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What are the most common wage violations in Orange County?
There are a lot of different issues employers either aren’t aware of or fail to deliver to their employees. These are the most common:
- Minimum Wage Violations
- Waiting Time Penalties for Wages Due to Former Employees
- Overtime Violations – Unpaid overtime
- Meal and Rest Break Violations
- Record keeping Violations
- Vacation Pay Violations
- Uniform Violations
You can see a full explanation here of the most common wage violations we have found with employers.
There are many types of violations employers fail to acknowledge in the work place. Here is a list of the most common breaches. Employers are responsible to make sure employees are getting what they deserve.
Minimum Wage Violations
Generally, employers must pay their employees at an hourly rate that is equal to or greater than California minimum wage laws require. As of 1/1/16, California’s minimum wage is $10.00 /hour. [See California Labor Code §1182.12]
Waiting Time Penalties for Wages Due to Former Employees Unpaid-Overtime.
Essentially, California Employers must pay its employees all wages due within 72 hours of separation from the company. And, if the Employer does not pay in a timely fashion all wages due, then the Employer owes a full days worth of wages to the employee for every day that the employee has to wait to receive those wages for up to 30 days.
Thus, for an employee that earns a $150.00 a day, and the employer refuses to pay all wages due for a month and a half, the employer would owe the employee an additional $4,500 in waiting time penalties. [See California Labor Code §§201-203.5]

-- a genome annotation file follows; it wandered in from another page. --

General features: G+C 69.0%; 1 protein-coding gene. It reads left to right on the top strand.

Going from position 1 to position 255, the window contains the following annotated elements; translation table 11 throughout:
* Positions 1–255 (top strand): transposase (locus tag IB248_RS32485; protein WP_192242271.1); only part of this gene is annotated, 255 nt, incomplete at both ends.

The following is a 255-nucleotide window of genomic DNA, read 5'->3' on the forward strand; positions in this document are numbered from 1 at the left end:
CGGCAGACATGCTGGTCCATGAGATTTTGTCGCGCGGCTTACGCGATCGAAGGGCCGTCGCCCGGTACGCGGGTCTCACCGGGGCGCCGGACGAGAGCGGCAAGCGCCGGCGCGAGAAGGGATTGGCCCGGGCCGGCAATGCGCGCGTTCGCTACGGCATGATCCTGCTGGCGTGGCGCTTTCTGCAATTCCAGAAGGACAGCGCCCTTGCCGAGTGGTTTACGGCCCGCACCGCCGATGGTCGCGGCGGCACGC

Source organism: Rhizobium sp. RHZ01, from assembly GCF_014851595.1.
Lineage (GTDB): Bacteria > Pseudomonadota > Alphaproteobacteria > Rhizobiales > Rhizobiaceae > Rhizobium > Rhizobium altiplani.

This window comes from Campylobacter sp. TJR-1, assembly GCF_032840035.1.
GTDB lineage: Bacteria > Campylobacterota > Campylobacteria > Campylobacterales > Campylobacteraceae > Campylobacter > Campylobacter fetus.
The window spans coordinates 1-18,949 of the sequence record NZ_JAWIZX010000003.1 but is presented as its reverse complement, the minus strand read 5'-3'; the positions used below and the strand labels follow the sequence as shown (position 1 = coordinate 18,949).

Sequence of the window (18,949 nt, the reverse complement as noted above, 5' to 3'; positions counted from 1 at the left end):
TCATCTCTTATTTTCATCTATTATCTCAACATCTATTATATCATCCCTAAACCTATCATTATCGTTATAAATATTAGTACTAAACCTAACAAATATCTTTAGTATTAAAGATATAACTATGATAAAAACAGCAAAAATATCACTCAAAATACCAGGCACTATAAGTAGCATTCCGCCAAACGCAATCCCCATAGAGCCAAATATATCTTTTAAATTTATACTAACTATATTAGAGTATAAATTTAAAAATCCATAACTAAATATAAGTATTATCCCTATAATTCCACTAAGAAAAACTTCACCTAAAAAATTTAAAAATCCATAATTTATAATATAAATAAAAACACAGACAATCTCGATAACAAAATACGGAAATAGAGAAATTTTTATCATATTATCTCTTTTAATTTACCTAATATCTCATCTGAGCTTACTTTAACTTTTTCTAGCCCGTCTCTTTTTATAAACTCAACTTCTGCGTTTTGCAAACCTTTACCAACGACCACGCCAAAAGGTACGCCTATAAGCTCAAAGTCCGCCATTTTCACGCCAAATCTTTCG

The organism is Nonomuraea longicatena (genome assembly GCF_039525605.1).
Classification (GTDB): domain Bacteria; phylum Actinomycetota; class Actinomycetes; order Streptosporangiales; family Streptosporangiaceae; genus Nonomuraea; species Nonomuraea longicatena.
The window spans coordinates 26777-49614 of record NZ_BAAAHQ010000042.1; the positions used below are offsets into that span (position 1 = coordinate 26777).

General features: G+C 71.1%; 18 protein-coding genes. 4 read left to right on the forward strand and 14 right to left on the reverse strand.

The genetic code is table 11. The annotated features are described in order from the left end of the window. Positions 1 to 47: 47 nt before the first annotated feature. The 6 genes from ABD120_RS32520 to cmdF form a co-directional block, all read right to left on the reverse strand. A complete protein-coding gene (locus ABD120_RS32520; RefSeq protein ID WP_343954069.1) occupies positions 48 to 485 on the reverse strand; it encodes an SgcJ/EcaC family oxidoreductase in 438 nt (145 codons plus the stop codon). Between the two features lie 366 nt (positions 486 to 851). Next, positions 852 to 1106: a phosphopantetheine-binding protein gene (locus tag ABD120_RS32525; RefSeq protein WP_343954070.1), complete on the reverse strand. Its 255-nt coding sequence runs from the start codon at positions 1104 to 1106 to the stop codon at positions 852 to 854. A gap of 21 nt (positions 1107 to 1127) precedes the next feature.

Overtime Violations – Unpaid Overtime
Generally, California employers must pay their employees at least time and a half for every hour over eight in one day or forty in one week. Further, the employer must pay double-time to employees that work more than twelve hours in a day or more than eight hours on the seventh day of work. Many employers mistakenly believe that paying its employees a salary erases their obligation to pay overtime wages. Employees cannot waive their rights to overtime pay or legally agree to accept less than the statutory rate. [See California Labor Code §510]
IWC Wage orders 1-2000 through 13-2000 further spell out the overtime rules in California for particular industries and can be found here.
Meal and Rest Break Violations
Generally, employers must either provide employees 30-minute duty-free meal periods for every five hours worked, or the employer must compensate the employee an extra hour of the employees’ hourly rate and pay the employee for the time worked. Employers must also provide its employees at least a 10-minute duty-free rest break for every four hours on the clock or pay its employees an additional hour’s wage. [See California Labor Code §512]
The IWC Wage Orders 1-2000 through 13-2000 further spells out the meal break rules and spells out the rest break rules.
Record Keeping Violations
Employers must keep accurate records of the names, addresses, hours worked, applicable hourly rate, all wages paid, all deductions, and net wages earned. Further, such records bust be maintained for a minimum of two years. In certain circumstances, the employer may be required to pay monetary fines of up to $4,000, plus attorney fees and costs. [See California Labor Code §226]
Vacation Pay Violations
Vacation pay constitutes wages. Once vacation pay has vested or is earned, it cannot be taken away by the employer. At separation, the employer must pay the employee for all earned vacation pay immediately upon termination or within 72 hours of an employee resignation.
Employers must pay for employee uniforms and the upkeep of those uniforms if it requires such use on the job. It is a violation to charge the employee for such uniforms or upkeep.